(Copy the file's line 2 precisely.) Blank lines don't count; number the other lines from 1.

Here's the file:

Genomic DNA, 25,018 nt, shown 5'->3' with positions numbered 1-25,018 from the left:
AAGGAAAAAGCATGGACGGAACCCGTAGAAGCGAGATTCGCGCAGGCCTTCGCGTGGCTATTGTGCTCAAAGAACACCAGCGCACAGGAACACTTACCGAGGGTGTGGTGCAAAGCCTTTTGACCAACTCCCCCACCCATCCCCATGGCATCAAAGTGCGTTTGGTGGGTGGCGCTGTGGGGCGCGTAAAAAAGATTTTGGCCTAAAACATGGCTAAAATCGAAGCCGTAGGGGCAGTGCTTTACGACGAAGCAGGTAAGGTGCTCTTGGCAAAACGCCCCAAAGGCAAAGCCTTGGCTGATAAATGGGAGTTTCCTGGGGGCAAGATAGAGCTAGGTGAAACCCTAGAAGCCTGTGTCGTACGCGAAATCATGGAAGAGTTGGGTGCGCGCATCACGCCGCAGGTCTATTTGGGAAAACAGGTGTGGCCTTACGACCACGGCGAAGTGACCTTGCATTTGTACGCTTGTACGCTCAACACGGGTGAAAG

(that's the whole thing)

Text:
AAGGAAAAAGCATGGACGGAACCCGTAGAAGCGAGATTCGCGCAGGCCTTCGCGTGGCTATTGTGCTCAAAGAACACCAGCGCACAGGAACACTTACCGAGGGTGTGGTGCAAAGCCTTTTGACCAACTCCCCCACCCATCCCCATGGCATCAAAGTGCGTTTGGTGGGTGGCGCTGTGGGGCGCGTAAAAAAGATTTTGGCCTAAAACATGGCTAAAATCGAAGCCGTAGGGGCAGTGCTTTACGACGAAGCAGGTAAGGTGCTCTTGGCAAAACGCCCCAAAGGCAAAGCCTTGGCTGATAAATGGGAGTTTCCTGGGGGCAAGATAGAGCTAGGTGAAACCCTAGAAGCCTGTGTCGTACGCGAAATCATGGAAGAGTTGGGTGCGCGCATCACGCCGCAGGTCTATTTGGGAAAACAGGTGTGGCCTTACGACCACGGCGAAGTGACCTTGCATTTGTACGCTTGTACGCTCAACACGGGTGAAAG